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Plane Answers: Water vapor in a jet's A/C, flashing landing lights and a fuel question.
My family and I recently flew from Cancun to Philadelphia. On the ground in Cancun, I noticed some sort of condensation coming out of the air conditioning ducts. To tell you the truth, it looked more like smoke than water vapor. The flight attendants didn't seem to mind, and once we took off, the condensation dissipated. I'm a student pilot and a fairly frequent flyer, but I have never seen anything like it before. What was happening?
You're on the right track, Zach. We often see condensation from the air conditioning 'packs' on airliners in hot cities with high humidity. On the 757 we often get so much moisture that we'll see frozen ice pellets coming from the air vents. Enough ice can build up in the packs that the airflow drops off to almost nothing until we run the temperature to a warm setting for 30 seconds or so to melt this ice.
In flight, it doesn't seem to be an issue at all, probably due to the drier air.
Recently, while waiting for a flight to arrive at West Palm Beach, FL, I watched another flight from a distance of several miles while they were on approach. As it got closer to the airport, I noticed his headlights were turning on & off, constantly, equal time on & off. There were no clouds and no obstructions of any kind. What was the pilot doing or signaling?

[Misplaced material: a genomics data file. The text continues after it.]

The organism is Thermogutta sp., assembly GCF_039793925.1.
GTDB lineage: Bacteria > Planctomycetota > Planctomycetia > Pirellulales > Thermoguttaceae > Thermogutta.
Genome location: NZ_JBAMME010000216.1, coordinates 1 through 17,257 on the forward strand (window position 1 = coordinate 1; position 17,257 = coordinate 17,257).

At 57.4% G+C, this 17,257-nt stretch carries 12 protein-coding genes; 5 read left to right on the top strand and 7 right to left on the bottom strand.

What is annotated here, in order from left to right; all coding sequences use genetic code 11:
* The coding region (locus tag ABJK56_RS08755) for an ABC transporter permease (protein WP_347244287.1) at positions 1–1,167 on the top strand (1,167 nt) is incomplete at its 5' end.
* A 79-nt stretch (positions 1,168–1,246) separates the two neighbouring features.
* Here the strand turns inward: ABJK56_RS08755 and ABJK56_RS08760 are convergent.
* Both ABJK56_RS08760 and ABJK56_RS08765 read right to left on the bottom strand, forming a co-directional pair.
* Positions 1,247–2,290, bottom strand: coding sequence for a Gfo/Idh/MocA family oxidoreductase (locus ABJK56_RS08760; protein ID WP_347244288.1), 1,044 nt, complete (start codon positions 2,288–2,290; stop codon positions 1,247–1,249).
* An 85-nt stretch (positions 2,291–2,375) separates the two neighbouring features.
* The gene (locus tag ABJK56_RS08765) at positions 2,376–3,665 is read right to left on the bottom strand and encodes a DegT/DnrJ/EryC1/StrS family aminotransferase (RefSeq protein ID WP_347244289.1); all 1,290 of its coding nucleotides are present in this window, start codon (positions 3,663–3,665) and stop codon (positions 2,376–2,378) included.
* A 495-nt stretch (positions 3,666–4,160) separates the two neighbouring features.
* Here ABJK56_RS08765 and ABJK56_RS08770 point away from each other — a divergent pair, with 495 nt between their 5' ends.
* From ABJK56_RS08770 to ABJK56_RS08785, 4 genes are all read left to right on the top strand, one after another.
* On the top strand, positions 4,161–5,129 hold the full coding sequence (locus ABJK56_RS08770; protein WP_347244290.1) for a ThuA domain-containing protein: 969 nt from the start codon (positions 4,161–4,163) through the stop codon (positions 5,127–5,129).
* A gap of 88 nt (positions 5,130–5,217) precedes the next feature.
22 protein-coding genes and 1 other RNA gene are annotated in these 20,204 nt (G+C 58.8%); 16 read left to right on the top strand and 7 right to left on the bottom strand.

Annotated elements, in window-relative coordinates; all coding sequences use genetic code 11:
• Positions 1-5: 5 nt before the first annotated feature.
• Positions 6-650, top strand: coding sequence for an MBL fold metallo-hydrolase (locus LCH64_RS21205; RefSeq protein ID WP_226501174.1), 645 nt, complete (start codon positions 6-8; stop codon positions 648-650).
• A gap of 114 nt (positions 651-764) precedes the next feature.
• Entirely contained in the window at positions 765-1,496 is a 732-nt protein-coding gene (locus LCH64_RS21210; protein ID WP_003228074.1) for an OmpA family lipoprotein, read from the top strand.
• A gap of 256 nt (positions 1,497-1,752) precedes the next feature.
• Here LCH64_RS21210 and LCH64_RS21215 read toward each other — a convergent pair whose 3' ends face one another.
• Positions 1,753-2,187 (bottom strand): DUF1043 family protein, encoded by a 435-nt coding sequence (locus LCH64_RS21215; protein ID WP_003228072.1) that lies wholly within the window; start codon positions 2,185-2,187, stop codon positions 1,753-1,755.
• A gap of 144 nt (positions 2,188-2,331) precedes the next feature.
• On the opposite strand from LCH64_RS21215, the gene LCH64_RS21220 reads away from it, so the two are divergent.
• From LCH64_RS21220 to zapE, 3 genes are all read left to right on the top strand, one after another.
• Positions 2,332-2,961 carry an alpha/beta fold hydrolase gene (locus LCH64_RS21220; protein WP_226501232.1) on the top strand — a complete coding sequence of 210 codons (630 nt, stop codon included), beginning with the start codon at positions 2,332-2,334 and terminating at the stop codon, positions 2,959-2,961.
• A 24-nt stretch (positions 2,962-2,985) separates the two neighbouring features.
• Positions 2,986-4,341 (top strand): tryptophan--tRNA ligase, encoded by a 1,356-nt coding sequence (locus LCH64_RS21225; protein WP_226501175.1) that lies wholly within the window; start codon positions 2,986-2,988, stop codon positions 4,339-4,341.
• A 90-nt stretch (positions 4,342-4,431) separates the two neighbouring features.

You more than likely saw a Southwest jet. They've equipped many, if not all their 737s with flashing landing lights that are supposed to make the aircraft easier to see inflight. Some corporate aircraft have had this feature for years and it may be coming to more airlines in the future.
Where is jet fuel carried on passenger jets? ...in the wings, the belly, below the luggage compartment? ...or somewhere else? (We are trying to figure out what made that US Air plane FLOAT, even though the passenger compartment flooded... then we got curious... where IS the fuel stored/carried?!)
Most airliners store the fuel exclusively in the wings. Occasionally companies have offered long range tanks that take a small portion of the fuselage near the forward part of the wings for extra fuel at the expense of baggage area, but this is rather rare today.
The US Airways flight likely had only half of the maximum capacity of fuel on board. We've been told that an airliner is capable of several minutes of flotation and US Airways 1549 demonstrated that even with a torn lower fuselage, there was enough time to evacuate the aircraft.
The entire industry learned a great deal from that ditching.
Do you have a question about something related to the pointy end of an airplane? Ask Kent and maybe he'll use it for next Monday's Plane Answers. Check out his other blog, Cockpit Chronicles and travel along with him at work.
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